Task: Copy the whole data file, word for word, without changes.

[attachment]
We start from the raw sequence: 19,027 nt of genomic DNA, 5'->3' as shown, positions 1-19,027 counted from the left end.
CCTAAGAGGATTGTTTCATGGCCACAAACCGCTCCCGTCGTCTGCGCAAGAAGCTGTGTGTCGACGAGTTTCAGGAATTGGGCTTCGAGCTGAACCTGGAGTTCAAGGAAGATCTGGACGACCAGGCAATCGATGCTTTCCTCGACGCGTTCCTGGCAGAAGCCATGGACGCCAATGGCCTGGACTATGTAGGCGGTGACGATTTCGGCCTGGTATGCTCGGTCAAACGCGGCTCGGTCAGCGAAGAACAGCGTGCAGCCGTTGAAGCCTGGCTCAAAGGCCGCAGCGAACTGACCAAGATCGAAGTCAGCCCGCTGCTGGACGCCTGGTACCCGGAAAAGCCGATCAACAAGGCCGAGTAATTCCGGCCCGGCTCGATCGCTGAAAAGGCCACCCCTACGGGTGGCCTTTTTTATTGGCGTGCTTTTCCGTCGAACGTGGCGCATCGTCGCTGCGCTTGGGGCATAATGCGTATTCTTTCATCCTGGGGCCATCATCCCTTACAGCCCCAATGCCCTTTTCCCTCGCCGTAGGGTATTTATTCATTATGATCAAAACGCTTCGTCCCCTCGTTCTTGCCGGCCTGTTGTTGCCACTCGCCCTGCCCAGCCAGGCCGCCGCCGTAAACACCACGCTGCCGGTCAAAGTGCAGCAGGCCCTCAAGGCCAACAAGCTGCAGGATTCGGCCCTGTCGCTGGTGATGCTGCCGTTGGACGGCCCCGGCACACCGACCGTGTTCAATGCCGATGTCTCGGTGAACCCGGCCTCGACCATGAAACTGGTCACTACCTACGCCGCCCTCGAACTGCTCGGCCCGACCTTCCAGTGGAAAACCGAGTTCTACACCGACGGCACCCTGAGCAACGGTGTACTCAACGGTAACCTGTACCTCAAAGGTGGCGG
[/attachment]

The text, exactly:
We start from the raw sequence: 19,027 nt of genomic DNA, 5'->3' as shown, positions 1-19,027 counted from the left end.
CCTAAGAGGATTGTTTCATGGCCACAAACCGCTCCCGTCGTCTGCGCAAGAAGCTGTGTGTCGACGAGTTTCAGGAATTGGGCTTCGAGCTGAACCTGGAGTTCAAGGAAGATCTGGACGACCAGGCAATCGATGCTTTCCTCGACGCGTTCCTGGCAGAAGCCATGGACGCCAATGGCCTGGACTATGTAGGCGGTGACGATTTCGGCCTGGTATGCTCGGTCAAACGCGGCTCGGTCAGCGAAGAACAGCGTGCAGCCGTTGAAGCCTGGCTCAAAGGCCGCAGCGAACTGACCAAGATCGAAGTCAGCCCGCTGCTGGACGCCTGGTACCCGGAAAAGCCGATCAACAAGGCCGAGTAATTCCGGCCCGGCTCGATCGCTGAAAAGGCCACCCCTACGGGTGGCCTTTTTTATTGGCGTGCTTTTCCGTCGAACGTGGCGCATCGTCGCTGCGCTTGGGGCATAATGCGTATTCTTTCATCCTGGGGCCATCATCCCTTACAGCCCCAATGCCCTTTTCCCTCGCCGTAGGGTATTTATTCATTATGATCAAAACGCTTCGTCCCCTCGTTCTTGCCGGCCTGTTGTTGCCACTCGCCCTGCCCAGCCAGGCCGCCGCCGTAAACACCACGCTGCCGGTCAAAGTGCAGCAGGCCCTCAAGGCCAACAAGCTGCAGGATTCGGCCCTGTCGCTGGTGATGCTGCCGTTGGACGGCCCCGGCACACCGACCGTGTTCAATGCCGATGTCTCGGTGAACCCGGCCTCGACCATGAAACTGGTCACTACCTACGCCGCCCTCGAACTGCTCGGCCCGACCTTCCAGTGGAAAACCGAGTTCTACACCGACGGCACCCTGAGCAACGGTGTACTCAACGGTAACCTGTACCTCAAAGGTGGCGG